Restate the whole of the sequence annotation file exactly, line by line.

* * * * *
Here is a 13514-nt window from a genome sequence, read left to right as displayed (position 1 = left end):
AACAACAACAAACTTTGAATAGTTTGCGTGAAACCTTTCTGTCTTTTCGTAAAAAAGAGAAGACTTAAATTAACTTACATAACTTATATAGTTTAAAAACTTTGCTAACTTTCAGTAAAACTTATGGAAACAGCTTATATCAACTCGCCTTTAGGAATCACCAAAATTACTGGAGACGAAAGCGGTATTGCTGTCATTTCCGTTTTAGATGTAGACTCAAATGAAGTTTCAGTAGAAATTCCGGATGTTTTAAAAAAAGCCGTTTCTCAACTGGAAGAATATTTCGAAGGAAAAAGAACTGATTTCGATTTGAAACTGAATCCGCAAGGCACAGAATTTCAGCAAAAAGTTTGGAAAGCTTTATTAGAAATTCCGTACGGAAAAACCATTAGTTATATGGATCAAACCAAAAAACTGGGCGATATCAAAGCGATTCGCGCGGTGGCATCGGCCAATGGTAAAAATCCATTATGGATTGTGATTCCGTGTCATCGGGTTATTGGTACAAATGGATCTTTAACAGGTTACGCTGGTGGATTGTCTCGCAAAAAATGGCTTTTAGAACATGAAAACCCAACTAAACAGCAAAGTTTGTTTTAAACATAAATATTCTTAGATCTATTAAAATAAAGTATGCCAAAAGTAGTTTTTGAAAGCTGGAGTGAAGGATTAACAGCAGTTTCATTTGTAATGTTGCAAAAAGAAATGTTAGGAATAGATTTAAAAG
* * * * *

Here is a 13514-nt window from a genome sequence, read left to right as displayed (position 1 = left end):
AACAACAACAAACTTTGAATAGTTTGCGTGAAACCTTTCTGTCTTTTCGTAAAAAAGAGAAGACTTAAATTAACTTACATAACTTATATAGTTTAAAAACTTTGCTAACTTTCAGTAAAACTTATGGAAACAGCTTATATCAACTCGCCTTTAGGAATCACCAAAATTACTGGAGACGAAAGCGGTATTGCTGTCATTTCCGTTTTAGATGTAGACTCAAATGAAGTTTCAGTAGAAATTCCGGATGTTTTAAAAAAAGCCGTTTCTCAACTGGAAGAATATTTCGAAGGAAAAAGAACTGATTTCGATTTGAAACTGAATCCGCAAGGCACAGAATTTCAGCAAAAAGTTTGGAAAGCTTTATTAGAAATTCCGTACGGAAAAACCATTAGTTATATGGATCAAACCAAAAAACTGGGCGATATCAAAGCGATTCGCGCGGTGGCATCGGCCAATGGTAAAAATCCATTATGGATTGTGATTCCGTGTCATCGGGTTATTGGTACAAATGGATCTTTAACAGGTTACGCTGGTGGATTGTCTCGCAAAAAATGGCTTTTAGAACATGAAAACCCAACTAAACAGCAAAGTTTGTTTTAAACATAAATATTCTTAGATCTATTAAAATAAAGTATGCCAAAAGTAGTTTTTGAAAGCTGGAGTGAAGGATTAACAGCAGTTTCATTTGTAATGTTGCAAAAAGAAATGTTAGGAATAGATTTAAAAG